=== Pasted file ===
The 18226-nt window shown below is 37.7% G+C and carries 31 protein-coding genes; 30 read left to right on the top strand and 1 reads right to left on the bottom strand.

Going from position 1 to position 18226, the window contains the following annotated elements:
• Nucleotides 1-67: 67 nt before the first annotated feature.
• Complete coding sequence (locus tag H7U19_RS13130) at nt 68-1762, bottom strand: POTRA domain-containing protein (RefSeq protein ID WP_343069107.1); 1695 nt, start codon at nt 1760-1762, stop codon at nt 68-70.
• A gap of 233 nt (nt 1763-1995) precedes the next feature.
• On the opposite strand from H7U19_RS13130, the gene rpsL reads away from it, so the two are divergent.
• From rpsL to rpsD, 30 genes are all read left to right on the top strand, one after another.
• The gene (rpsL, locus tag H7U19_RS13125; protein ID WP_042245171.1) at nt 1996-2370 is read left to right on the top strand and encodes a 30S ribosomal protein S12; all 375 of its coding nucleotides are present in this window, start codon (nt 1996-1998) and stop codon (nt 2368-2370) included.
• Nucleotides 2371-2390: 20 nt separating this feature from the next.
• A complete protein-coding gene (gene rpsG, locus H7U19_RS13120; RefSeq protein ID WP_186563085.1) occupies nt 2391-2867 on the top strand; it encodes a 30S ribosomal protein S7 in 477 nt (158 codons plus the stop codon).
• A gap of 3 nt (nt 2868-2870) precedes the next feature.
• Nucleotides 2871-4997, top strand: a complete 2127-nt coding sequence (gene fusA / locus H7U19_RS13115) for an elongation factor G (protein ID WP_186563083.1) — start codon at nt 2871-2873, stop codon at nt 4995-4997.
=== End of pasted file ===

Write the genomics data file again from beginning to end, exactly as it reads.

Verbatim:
The 18226-nt window shown below is 37.7% G+C and carries 31 protein-coding genes; 30 read left to right on the top strand and 1 reads right to left on the bottom strand.

Going from position 1 to position 18226, the window contains the following annotated elements:
• Nucleotides 1-67: 67 nt before the first annotated feature.
• Complete coding sequence (locus tag H7U19_RS13130) at nt 68-1762, bottom strand: POTRA domain-containing protein (RefSeq protein ID WP_343069107.1); 1695 nt, start codon at nt 1760-1762, stop codon at nt 68-70.
• A gap of 233 nt (nt 1763-1995) precedes the next feature.
• On the opposite strand from H7U19_RS13130, the gene rpsL reads away from it, so the two are divergent.
• From rpsL to rpsD, 30 genes are all read left to right on the top strand, one after another.
• The gene (rpsL, locus tag H7U19_RS13125; protein ID WP_042245171.1) at nt 1996-2370 is read left to right on the top strand and encodes a 30S ribosomal protein S12; all 375 of its coding nucleotides are present in this window, start codon (nt 1996-1998) and stop codon (nt 2368-2370) included.
• Nucleotides 2371-2390: 20 nt separating this feature from the next.
• A complete protein-coding gene (gene rpsG, locus H7U19_RS13120; RefSeq protein ID WP_186563085.1) occupies nt 2391-2867 on the top strand; it encodes a 30S ribosomal protein S7 in 477 nt (158 codons plus the stop codon).
• A gap of 3 nt (nt 2868-2870) precedes the next feature.
• Nucleotides 2871-4997, top strand: a complete 2127-nt coding sequence (gene fusA / locus H7U19_RS13115) for an elongation factor G (protein ID WP_186563083.1) — start codon at nt 2871-2873, stop codon at nt 4995-4997.